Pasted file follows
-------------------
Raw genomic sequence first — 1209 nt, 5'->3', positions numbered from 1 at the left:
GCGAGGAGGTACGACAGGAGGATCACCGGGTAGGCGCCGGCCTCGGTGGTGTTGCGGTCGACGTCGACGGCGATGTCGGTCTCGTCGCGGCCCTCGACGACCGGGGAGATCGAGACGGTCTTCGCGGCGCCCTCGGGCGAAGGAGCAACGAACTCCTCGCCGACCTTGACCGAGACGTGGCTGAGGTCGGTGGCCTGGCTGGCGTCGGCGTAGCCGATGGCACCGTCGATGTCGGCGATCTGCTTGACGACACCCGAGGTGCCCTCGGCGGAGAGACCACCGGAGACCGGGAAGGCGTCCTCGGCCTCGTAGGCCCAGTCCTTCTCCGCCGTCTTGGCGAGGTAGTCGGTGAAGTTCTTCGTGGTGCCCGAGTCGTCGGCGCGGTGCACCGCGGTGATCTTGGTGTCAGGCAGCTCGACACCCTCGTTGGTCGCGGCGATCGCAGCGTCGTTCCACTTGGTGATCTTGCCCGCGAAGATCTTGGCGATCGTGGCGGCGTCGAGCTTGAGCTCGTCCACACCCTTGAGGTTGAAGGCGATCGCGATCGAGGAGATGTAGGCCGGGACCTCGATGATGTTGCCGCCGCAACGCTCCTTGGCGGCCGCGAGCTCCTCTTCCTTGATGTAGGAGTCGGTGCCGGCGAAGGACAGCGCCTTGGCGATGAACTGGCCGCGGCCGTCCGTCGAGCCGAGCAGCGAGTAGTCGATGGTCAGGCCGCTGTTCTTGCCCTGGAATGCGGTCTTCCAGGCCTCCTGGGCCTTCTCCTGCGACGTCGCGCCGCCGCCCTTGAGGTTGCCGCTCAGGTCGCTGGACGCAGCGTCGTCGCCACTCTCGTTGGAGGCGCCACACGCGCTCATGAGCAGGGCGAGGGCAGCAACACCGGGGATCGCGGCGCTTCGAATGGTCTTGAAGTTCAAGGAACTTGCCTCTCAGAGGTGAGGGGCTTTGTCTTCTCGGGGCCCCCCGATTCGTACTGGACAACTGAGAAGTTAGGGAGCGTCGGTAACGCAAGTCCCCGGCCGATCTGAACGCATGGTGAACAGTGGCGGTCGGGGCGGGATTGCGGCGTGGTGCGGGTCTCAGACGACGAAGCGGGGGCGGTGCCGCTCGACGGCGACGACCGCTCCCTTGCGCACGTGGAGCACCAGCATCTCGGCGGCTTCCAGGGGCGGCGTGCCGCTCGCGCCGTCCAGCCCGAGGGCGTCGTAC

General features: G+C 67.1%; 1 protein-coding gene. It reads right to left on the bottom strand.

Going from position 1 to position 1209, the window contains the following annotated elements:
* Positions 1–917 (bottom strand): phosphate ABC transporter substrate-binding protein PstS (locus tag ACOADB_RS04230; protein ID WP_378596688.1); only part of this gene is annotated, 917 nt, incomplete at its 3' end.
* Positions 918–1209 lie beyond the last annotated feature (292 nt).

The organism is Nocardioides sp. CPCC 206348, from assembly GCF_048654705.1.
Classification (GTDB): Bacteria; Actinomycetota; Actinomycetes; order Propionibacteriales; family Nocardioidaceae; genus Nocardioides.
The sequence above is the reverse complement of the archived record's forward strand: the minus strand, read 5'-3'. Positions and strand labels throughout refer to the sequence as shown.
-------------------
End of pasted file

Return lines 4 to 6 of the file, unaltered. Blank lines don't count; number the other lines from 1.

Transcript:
Going from position 1 to position 1209, the window contains the following annotated elements:
* Positions 1–917 (bottom strand): phosphate ABC transporter substrate-binding protein PstS (locus tag ACOADB_RS04230; protein ID WP_378596688.1); only part of this gene is annotated, 917 nt, incomplete at its 3' end.
* Positions 918–1209 lie beyond the last annotated feature (292 nt).